What you need to know:
- It’s also a source of paper, packaging, furniture and fabrics materials. It can be used to produce biofuels, charcoal, crafts, mats, curtains, incest stick and skewers
Bamboo is considered extremely versatile plant because its sturdy, wood like nature makes it useful in construction.
It’s also a source of paper, packaging, furniture and fabrics materials. It can be used to produce biofuels, charcoal, crafts, mats, curtains, incest stick and skewers
Uganda has 55,000 hectares of bamboo grown across the country including species that can be used for everything from fodder to fuel and furniture.
Despite its high demand as construction material few farmers are growing it and the country is missing out on the global market worth $60b.
As such, scientists at the National Agricultural Forest Resources Research Institute (NaFORRI) have embarked on breeding various bamboo species for uptake for purposes of increasing the growing capacity.
The breeding initiative
Dr Juventine Odoi Boaz, who is leading the breeding team at NaFORRI, explains that the grass culms have for long been used as lawn plants, for making furniture and demarcating boundaries.
In bamboo, as in other grasses, the internodal regions of the stem are usually hollow and the vascular bundles in the cross section are scattered throughout the stem instead of in a cylindrical arrangement.
He notes that although there are about 1,640 bamboo species in the world, in Uganda, farmers are growing about three species. These include both highland species growing in the slopes of Mt Elgon and in the lowlands grown across the including central region and the West Nile region.
They include common bamboo, African alpine bamboo, whose shoots are eaten by people around Mt Elgon in Eastern Uganda and Giant Bamboo, which is ideal for constriction and wood.
Why breed bamboo
According to Odoi, his team embarked on breeding bamboo varieties after the Ministry of Science Technology and innovations approached them to breed the plant and distribute its plantlets to farmers so that there is enough supply being demanded by Kiira Motors in their Vehicle manufacturing.
There are also a number of companies that are demand bamboo use as water pipes and it’s the Institute mandate to ensure there is enough supply.
So far the team has done a collection of all the varieties which is being propagated at the institute but the major focus is on the giant bamboo variety for industrial manufacturing purpose. The team made cuttings and transplanted them for planting at the Institute. They have already distributed a number of the seedlings to farmers but at a fee.
Apparently they are also sensitizing farmers about the agronomy to ensure the right steps are followed to acquire the required yield.
According to the scientists Bamboo does best in well-drained, moist, fertile loamy and sandy loamy soils. It will not however tolerate continuously swampy or waterlogged sites.
The plant growth is through vegetative propagation.
Vegetative means such as use of transplants and rhizome cuttings are commonly used.
Farmers are advised to set up nursery beds for planting the seedlings by choosing a healthy bamboo stalk from an established plant.
This can be done through use of offsets and stem cuttings. For exotic species which require warm climatic conditions, the use of a green house is recommended, especially in cooler areas.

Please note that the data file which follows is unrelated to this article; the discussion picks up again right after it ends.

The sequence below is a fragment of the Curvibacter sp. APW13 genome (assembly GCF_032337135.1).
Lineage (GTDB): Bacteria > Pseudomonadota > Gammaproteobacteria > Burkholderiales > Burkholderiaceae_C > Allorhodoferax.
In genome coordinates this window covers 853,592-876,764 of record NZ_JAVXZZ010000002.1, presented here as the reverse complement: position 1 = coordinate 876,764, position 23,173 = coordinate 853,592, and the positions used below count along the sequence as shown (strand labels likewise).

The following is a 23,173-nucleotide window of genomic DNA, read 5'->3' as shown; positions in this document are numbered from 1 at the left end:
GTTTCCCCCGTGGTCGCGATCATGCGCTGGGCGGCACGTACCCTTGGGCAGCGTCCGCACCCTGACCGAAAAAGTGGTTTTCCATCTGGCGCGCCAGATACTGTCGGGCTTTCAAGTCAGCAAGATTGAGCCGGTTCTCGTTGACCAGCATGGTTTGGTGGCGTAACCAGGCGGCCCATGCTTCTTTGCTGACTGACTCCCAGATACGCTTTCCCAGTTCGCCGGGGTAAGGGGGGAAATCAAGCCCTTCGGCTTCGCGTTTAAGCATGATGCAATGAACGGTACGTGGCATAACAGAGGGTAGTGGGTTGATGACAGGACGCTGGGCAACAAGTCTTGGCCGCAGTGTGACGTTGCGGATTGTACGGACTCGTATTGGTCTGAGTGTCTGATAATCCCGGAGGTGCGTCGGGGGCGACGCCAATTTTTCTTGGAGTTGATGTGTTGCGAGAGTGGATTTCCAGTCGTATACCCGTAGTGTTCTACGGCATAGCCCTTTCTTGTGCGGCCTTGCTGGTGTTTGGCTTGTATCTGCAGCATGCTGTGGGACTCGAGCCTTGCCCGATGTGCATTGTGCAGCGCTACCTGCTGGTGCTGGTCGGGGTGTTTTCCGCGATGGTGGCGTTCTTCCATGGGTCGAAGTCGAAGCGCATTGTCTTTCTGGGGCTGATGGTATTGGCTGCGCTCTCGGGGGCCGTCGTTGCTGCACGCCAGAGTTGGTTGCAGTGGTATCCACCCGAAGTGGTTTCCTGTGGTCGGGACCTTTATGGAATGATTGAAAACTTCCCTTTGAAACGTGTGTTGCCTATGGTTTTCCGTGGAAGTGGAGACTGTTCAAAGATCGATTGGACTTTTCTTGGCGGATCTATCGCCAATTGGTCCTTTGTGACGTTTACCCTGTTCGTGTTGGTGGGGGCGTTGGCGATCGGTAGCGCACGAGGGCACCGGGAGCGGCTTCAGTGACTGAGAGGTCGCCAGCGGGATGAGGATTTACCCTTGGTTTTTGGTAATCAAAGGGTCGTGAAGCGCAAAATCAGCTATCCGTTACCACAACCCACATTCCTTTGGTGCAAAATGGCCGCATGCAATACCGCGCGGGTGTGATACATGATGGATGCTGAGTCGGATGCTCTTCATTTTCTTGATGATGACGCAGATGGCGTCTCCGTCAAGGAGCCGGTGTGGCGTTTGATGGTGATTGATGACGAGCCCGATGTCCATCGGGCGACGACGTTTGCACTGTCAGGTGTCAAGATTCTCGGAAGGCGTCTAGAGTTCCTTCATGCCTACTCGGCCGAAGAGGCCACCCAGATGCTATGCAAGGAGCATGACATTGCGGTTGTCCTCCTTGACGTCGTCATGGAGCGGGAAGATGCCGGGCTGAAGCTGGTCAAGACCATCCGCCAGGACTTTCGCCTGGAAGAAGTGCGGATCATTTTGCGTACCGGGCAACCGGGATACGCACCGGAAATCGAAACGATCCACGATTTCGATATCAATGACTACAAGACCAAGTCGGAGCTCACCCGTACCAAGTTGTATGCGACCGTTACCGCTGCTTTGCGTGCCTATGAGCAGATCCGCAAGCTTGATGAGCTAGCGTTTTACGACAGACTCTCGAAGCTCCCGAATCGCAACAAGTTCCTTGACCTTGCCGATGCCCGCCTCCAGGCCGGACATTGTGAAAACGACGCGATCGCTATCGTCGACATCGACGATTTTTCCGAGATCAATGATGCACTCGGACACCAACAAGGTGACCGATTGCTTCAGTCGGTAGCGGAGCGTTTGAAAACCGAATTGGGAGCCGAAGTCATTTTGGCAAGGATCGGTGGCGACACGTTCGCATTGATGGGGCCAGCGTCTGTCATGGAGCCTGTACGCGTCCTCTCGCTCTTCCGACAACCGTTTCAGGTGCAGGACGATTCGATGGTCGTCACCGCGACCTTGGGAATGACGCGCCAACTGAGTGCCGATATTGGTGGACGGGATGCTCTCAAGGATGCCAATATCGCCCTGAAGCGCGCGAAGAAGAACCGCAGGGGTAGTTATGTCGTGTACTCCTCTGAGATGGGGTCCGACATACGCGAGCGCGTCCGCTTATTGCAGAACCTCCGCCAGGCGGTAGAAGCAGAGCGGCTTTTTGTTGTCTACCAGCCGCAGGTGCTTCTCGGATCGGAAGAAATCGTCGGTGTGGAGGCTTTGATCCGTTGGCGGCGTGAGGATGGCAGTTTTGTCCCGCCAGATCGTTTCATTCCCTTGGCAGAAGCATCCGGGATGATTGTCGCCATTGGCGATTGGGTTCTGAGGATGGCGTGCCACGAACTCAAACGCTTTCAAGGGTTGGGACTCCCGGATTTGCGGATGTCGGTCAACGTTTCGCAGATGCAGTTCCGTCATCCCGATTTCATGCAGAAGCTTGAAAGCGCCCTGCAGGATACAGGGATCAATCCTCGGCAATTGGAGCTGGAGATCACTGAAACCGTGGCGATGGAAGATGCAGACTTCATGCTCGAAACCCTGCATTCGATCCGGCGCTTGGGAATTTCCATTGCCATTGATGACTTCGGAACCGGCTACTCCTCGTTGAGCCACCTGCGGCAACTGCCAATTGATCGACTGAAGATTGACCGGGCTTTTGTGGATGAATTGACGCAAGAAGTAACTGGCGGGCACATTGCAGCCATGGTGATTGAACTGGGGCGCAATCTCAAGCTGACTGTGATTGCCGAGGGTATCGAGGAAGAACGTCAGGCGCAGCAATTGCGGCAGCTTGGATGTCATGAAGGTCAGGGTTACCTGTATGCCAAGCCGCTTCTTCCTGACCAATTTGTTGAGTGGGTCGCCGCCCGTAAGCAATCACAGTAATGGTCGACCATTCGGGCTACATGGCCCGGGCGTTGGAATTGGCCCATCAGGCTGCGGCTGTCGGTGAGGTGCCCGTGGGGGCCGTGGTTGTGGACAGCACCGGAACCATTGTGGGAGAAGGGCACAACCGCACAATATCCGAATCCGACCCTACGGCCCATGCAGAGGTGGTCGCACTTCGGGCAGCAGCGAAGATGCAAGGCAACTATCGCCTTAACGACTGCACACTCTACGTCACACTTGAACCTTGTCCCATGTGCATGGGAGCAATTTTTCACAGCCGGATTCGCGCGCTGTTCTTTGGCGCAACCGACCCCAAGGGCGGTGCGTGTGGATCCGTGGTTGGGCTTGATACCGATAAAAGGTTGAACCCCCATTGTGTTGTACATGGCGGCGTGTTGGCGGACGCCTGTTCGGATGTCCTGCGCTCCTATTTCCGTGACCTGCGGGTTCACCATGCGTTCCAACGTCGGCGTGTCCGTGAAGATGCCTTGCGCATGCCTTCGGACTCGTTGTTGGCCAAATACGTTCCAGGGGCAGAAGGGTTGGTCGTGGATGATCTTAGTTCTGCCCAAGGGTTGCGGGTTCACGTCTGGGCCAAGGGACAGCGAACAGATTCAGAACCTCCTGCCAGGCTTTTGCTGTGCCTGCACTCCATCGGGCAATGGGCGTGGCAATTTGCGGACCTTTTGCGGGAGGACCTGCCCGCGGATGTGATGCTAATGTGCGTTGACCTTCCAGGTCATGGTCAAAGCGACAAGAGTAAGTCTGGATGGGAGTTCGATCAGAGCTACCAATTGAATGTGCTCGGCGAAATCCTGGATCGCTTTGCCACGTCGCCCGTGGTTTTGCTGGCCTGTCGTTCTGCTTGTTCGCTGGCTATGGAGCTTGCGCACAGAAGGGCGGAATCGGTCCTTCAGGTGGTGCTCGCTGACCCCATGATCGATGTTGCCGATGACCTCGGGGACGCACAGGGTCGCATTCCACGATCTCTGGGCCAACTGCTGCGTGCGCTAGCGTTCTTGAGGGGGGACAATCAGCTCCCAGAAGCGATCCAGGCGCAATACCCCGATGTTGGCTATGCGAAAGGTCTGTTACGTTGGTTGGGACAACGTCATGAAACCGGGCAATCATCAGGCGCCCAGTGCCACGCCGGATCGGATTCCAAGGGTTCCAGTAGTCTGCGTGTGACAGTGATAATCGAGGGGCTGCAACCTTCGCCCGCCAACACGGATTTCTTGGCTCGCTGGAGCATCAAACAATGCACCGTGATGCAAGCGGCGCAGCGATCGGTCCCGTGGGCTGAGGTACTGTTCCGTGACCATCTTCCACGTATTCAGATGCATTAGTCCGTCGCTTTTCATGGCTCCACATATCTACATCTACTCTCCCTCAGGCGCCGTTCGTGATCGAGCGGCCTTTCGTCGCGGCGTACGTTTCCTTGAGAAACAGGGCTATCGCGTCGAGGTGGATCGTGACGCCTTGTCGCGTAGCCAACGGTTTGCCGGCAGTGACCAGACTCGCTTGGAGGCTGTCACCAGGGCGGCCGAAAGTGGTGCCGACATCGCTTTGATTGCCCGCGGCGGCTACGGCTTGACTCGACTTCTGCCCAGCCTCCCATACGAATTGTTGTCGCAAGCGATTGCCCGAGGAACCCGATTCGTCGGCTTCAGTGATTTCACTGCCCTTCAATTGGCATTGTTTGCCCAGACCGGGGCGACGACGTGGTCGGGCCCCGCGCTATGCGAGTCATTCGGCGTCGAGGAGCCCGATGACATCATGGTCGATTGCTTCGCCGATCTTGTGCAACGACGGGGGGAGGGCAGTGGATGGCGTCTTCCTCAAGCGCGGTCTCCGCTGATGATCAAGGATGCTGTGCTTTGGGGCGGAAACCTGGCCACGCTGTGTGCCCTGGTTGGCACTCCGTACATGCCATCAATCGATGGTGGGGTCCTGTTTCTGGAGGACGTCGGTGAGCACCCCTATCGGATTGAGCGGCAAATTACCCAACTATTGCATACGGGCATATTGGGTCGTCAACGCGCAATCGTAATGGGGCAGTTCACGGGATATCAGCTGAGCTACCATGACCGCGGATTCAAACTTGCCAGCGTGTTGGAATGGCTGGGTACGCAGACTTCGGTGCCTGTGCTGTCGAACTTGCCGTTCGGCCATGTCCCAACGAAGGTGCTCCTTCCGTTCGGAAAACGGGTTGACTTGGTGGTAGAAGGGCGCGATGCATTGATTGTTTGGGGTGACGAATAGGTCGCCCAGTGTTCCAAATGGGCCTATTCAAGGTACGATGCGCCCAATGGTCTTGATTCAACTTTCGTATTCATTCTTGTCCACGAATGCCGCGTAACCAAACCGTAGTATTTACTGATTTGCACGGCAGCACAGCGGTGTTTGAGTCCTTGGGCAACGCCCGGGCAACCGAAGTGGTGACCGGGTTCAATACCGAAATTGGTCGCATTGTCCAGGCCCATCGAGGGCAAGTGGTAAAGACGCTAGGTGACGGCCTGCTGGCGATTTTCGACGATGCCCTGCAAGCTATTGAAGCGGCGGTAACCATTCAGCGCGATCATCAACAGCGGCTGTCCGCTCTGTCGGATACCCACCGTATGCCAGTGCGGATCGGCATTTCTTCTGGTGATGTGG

However, where there is no greenhouse, a locally assembled polyethylene tunnelling structure can be improvised.
Framers can count up to three rings, or nodes, from the bottom and cut the stalk free using a small saw.
The resulting middle section of the stalk will become the new plant.
Fill a high density polythene bag with the mixture of potting soil and sand and the farmers must be sure the pot has holes in the bottom to allow drainage.
Stem cuttings has several advantages including multiplication of many clumping species is possible by this method.
It is important to place buds at the nodes or branches sideways or facing upwards and never downwards for proper shoot formation. It will take three to four months in the nursery before transplanting.
Bamboo prefers loamy and sandy loamy soils, but what is more critical is good drainage since the crop cannot withstand water logging. Species such as Solid Bamboo and savannah bamboo are drought resistance and they withstand environments having annual rainfall of less than 800mm.
It is important to plan the field layout so that harvesting and hauling of culms is eased when the clumps have matured.
Spacing of small diameter plants is 3m x 3m but those giant species require 10m by 10m and plants per hectare should be reduced; wider spacing will allow the clumps to reach their full potential, especially when the objective of the plantation is to harvest bamboo timber.
As a general rule, improve the soil with compost or animal manure. It takes about three years for some species to be mature but species intended for water pipes and construction may take longer than that.
Weeding and mulching in drier areas, with rainfall less than 800 mm has been found to boost growth through reduced evaporation of soil water.
Spot weeding rids the seedlings from competing with weeds. This should be done at a radius of 60cm around the seedlings after planting.
Pests and diseases
The plant suffers challenge of pests such as aphids described as small, light-green, pear-shaped bugs that feed on the underside of the leaves.
They cause yellowing, drop-off and mites which end up destroying the stalk but this can be controlled through spraying using the required pesticide.
The institute the team is already making the above with the most outstanding product being cups and spoons.